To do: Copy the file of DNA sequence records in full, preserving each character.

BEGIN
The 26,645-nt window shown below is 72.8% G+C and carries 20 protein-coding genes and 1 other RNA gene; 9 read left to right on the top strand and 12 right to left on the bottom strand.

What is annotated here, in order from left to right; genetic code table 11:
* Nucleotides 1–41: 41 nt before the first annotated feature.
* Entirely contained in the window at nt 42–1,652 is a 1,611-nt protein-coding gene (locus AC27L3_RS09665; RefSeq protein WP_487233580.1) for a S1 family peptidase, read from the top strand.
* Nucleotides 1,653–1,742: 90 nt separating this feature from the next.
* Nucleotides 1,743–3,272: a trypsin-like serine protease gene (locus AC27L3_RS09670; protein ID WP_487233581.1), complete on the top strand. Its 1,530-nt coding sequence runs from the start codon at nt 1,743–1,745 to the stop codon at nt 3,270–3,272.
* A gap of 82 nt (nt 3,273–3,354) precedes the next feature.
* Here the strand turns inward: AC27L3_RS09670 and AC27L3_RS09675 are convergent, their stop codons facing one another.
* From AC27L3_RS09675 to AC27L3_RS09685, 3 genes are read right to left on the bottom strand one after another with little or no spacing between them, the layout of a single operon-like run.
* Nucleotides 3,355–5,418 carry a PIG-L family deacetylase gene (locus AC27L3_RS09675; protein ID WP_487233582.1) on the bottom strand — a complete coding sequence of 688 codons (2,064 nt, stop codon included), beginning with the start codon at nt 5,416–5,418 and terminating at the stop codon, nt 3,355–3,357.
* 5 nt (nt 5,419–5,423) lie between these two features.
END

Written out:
The 26,645-nt window shown below is 72.8% G+C and carries 20 protein-coding genes and 1 other RNA gene; 9 read left to right on the top strand and 12 right to left on the bottom strand.

What is annotated here, in order from left to right; genetic code table 11:
* Nucleotides 1–41: 41 nt before the first annotated feature.
* Entirely contained in the window at nt 42–1,652 is a 1,611-nt protein-coding gene (locus AC27L3_RS09665; RefSeq protein WP_487233580.1) for a S1 family peptidase, read from the top strand.
* Nucleotides 1,653–1,742: 90 nt separating this feature from the next.
* Nucleotides 1,743–3,272: a trypsin-like serine protease gene (locus AC27L3_RS09670; protein ID WP_487233581.1), complete on the top strand. Its 1,530-nt coding sequence runs from the start codon at nt 1,743–1,745 to the stop codon at nt 3,270–3,272.
* A gap of 82 nt (nt 3,273–3,354) precedes the next feature.
* Here the strand turns inward: AC27L3_RS09670 and AC27L3_RS09675 are convergent, their stop codons facing one another.
* From AC27L3_RS09675 to AC27L3_RS09685, 3 genes are read right to left on the bottom strand one after another with little or no spacing between them, the layout of a single operon-like run.
* Nucleotides 3,355–5,418 carry a PIG-L family deacetylase gene (locus AC27L3_RS09675; protein ID WP_487233582.1) on the bottom strand — a complete coding sequence of 688 codons (2,064 nt, stop codon included), beginning with the start codon at nt 5,416–5,418 and terminating at the stop codon, nt 3,355–3,357.
* 5 nt (nt 5,419–5,423) lie between these two features.